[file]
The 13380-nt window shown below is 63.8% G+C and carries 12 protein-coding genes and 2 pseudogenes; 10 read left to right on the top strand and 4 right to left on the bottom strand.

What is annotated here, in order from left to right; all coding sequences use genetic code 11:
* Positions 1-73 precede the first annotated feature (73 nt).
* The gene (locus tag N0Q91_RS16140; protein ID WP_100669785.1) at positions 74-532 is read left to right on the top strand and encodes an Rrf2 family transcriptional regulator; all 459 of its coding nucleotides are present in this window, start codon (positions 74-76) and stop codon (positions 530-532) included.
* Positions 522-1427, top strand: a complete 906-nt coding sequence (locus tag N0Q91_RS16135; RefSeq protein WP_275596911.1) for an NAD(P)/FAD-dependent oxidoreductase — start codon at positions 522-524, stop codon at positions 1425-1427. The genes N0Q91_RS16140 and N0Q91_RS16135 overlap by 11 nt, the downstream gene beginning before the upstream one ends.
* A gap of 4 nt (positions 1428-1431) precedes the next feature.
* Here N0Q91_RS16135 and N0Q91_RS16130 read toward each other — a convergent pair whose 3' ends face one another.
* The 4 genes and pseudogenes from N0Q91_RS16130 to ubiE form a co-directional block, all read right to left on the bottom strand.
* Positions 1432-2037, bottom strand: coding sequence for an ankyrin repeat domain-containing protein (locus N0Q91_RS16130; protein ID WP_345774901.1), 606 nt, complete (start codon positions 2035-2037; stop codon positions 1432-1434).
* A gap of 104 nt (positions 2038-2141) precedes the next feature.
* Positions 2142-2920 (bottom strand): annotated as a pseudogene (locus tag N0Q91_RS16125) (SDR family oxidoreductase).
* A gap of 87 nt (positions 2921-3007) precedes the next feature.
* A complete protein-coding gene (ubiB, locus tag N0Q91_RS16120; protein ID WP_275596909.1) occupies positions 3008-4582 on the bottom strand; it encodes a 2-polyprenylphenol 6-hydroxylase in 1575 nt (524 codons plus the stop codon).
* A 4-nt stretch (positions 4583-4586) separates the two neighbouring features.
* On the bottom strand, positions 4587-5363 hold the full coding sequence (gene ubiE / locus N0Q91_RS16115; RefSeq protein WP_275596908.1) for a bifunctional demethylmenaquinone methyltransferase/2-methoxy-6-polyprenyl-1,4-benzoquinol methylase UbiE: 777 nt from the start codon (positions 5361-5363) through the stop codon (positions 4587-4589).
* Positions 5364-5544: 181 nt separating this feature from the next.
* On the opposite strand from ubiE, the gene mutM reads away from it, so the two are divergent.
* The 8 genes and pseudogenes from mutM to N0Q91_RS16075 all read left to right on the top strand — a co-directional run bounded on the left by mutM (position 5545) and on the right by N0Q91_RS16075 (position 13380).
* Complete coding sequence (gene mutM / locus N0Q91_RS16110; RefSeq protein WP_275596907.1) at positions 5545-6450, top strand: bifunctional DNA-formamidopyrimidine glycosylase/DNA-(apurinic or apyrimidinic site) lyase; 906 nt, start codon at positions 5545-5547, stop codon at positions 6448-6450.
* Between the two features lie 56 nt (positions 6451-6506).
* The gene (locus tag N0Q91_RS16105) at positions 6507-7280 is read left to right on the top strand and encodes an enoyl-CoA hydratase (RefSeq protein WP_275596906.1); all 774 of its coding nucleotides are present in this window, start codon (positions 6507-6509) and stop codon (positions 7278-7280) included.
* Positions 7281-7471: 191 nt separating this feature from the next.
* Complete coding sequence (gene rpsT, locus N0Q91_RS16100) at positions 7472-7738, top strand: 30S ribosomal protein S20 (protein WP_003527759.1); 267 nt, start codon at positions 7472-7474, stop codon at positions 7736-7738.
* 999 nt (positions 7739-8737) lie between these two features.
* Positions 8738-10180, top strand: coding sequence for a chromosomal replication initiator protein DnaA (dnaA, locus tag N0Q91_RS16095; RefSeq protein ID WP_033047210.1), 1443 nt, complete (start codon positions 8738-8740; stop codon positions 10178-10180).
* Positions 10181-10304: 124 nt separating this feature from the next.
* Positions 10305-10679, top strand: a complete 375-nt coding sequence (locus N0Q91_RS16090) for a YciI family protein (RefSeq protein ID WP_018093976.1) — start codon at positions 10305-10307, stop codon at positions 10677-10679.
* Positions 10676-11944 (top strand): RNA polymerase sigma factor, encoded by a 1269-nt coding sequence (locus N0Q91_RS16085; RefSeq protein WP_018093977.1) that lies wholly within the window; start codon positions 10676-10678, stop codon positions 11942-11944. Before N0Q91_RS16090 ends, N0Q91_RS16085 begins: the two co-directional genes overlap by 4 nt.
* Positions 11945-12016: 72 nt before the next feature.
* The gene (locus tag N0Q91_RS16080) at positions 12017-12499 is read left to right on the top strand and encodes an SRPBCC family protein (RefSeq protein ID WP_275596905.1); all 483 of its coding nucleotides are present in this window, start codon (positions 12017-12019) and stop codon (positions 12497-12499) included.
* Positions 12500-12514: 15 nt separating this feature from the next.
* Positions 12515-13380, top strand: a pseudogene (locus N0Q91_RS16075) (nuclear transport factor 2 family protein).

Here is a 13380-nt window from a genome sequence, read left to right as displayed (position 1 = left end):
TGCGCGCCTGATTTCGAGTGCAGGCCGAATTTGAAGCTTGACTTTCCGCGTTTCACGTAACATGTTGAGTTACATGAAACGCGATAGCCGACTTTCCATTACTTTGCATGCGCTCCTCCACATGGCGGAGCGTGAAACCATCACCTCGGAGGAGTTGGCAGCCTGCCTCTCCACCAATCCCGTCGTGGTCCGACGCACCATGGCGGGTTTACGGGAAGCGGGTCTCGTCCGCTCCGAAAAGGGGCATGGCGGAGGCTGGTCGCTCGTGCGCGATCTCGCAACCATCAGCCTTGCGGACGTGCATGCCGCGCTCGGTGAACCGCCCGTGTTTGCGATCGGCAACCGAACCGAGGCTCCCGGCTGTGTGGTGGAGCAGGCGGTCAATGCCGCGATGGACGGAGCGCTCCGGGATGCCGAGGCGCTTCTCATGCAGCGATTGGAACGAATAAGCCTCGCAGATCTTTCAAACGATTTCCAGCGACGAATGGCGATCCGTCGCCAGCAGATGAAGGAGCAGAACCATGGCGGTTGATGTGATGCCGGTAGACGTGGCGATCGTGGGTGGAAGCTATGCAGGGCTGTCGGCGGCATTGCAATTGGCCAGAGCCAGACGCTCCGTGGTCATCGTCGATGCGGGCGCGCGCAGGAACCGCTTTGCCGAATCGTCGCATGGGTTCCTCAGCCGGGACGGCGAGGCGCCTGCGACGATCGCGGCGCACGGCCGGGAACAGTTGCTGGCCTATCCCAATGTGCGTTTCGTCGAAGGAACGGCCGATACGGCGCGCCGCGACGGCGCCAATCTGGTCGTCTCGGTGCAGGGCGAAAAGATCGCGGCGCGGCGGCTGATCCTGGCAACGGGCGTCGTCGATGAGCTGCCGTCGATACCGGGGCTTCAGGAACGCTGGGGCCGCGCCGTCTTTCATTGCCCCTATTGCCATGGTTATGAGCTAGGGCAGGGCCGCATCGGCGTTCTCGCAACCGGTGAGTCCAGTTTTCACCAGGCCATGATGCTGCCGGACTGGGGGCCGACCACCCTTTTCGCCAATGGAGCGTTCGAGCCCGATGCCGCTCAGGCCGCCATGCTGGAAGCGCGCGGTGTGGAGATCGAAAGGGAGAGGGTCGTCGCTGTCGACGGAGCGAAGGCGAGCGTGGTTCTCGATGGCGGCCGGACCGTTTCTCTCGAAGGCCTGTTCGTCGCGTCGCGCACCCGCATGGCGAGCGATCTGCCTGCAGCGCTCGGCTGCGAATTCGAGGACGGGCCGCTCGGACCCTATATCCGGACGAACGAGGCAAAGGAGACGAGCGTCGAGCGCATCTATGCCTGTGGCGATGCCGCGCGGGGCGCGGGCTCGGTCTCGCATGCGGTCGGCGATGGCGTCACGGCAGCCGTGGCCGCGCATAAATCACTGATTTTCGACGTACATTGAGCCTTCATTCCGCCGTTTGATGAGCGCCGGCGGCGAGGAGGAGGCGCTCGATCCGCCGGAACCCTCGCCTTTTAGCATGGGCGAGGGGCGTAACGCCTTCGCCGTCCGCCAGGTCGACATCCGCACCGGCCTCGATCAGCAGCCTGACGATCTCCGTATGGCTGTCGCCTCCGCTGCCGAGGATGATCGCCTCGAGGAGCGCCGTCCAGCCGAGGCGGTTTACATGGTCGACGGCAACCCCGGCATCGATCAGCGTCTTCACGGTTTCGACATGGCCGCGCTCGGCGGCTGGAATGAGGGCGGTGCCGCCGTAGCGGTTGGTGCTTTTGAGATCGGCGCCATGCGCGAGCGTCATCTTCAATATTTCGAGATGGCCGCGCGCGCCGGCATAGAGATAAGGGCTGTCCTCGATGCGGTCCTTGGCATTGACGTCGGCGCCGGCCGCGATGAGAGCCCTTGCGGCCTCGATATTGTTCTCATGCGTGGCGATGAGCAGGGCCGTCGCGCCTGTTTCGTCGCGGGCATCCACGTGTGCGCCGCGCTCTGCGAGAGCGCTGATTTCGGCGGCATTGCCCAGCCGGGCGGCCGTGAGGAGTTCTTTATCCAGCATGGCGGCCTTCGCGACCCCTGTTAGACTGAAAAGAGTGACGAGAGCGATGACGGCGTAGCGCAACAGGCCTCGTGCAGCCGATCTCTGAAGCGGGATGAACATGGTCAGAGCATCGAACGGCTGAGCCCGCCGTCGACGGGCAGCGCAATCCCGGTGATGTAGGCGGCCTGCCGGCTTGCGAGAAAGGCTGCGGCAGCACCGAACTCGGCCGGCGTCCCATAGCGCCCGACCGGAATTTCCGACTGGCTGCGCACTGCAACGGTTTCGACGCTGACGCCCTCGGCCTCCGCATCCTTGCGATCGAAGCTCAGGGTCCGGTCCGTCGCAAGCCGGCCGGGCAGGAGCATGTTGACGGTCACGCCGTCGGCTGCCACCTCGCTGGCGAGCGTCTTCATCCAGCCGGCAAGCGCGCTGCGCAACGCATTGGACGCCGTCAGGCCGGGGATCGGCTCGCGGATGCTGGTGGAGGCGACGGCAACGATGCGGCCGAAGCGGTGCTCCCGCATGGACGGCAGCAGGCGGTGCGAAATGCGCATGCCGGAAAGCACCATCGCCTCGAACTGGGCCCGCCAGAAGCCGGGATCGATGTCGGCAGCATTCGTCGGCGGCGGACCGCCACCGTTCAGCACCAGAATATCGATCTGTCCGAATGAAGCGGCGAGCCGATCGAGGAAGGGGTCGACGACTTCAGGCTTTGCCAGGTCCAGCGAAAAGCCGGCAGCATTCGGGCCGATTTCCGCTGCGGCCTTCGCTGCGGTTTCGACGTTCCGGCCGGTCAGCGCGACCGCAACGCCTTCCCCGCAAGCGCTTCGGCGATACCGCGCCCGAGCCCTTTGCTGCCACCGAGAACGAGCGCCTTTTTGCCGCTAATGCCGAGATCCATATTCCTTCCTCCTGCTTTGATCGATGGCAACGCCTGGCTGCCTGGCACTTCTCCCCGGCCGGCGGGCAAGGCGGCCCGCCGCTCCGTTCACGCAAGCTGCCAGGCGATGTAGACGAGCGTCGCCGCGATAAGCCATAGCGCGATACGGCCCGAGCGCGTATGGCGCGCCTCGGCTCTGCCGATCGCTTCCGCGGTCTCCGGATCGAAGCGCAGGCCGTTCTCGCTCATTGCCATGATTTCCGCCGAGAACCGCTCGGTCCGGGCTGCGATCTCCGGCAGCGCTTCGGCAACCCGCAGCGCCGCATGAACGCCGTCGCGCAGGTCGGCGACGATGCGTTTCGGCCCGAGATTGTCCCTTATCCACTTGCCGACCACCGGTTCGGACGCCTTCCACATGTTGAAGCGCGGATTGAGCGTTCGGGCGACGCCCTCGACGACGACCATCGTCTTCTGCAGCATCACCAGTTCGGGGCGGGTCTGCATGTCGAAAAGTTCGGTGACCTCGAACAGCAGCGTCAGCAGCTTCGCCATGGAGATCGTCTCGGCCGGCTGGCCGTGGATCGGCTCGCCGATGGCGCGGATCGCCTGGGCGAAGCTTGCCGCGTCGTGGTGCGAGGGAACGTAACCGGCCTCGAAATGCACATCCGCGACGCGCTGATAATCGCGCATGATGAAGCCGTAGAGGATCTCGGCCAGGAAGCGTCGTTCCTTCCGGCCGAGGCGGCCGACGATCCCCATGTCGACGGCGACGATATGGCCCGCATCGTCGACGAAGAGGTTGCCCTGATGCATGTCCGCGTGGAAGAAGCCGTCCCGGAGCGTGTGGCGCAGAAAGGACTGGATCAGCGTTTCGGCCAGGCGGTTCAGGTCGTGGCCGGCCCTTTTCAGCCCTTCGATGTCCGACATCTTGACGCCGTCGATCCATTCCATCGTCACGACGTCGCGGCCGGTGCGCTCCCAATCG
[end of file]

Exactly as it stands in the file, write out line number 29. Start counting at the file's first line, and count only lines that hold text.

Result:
* Positions 11945-12016: 72 nt before the next feature.